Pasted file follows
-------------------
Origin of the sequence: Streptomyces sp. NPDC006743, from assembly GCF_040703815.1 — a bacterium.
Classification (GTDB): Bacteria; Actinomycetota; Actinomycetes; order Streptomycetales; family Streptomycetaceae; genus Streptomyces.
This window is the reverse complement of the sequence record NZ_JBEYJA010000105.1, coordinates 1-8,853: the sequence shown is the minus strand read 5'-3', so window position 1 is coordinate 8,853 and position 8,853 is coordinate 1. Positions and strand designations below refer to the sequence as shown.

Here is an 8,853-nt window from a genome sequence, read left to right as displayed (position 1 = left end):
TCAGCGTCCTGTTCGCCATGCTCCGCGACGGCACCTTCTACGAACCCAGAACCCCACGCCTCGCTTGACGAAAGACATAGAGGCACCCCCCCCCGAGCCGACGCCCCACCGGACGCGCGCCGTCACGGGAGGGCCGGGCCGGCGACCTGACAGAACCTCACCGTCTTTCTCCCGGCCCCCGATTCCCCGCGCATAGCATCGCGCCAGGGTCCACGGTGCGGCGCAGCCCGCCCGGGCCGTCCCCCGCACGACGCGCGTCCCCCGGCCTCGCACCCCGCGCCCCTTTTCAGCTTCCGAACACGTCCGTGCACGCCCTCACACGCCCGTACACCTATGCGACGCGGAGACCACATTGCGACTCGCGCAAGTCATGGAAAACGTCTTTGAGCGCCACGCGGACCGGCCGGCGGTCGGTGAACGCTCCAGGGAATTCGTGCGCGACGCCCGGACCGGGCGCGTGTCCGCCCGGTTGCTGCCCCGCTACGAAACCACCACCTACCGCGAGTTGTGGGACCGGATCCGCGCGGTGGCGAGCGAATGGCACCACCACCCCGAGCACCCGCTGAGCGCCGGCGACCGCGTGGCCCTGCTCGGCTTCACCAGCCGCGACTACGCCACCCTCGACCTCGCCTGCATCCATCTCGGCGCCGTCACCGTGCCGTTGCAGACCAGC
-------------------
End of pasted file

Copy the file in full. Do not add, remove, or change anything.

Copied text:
Origin of the sequence: Streptomyces sp. NPDC006743, from assembly GCF_040703815.1 — a bacterium.
Classification (GTDB): Bacteria; Actinomycetota; Actinomycetes; order Streptomycetales; family Streptomycetaceae; genus Streptomyces.
This window is the reverse complement of the sequence record NZ_JBEYJA010000105.1, coordinates 1-8,853: the sequence shown is the minus strand read 5'-3', so window position 1 is coordinate 8,853 and position 8,853 is coordinate 1. Positions and strand designations below refer to the sequence as shown.

Here is an 8,853-nt window from a genome sequence, read left to right as displayed (position 1 = left end):
TCAGCGTCCTGTTCGCCATGCTCCGCGACGGCACCTTCTACGAACCCAGAACCCCACGCCTCGCTTGACGAAAGACATAGAGGCACCCCCCCCCGAGCCGACGCCCCACCGGACGCGCGCCGTCACGGGAGGGCCGGGCCGGCGACCTGACAGAACCTCACCGTCTTTCTCCCGGCCCCCGATTCCCCGCGCATAGCATCGCGCCAGGGTCCACGGTGCGGCGCAGCCCGCCCGGGCCGTCCCCCGCACGACGCGCGTCCCCCGGCCTCGCACCCCGCGCCCCTTTTCAGCTTCCGAACACGTCCGTGCACGCCCTCACACGCCCGTACACCTATGCGACGCGGAGACCACATTGCGACTCGCGCAAGTCATGGAAAACGTCTTTGAGCGCCACGCGGACCGGCCGGCGGTCGGTGAACGCTCCAGGGAATTCGTGCGCGACGCCCGGACCGGGCGCGTGTCCGCCCGGTTGCTGCCCCGCTACGAAACCACCACCTACCGCGAGTTGTGGGACCGGATCCGCGCGGTGGCGAGCGAATGGCACCACCACCCCGAGCACCCGCTGAGCGCCGGCGACCGCGTGGCCCTGCTCGGCTTCACCAGCCGCGACTACGCCACCCTCGACCTCGCCTGCATCCATCTCGGCGCCGTCACCGTGCCGTTGCAGACCAGC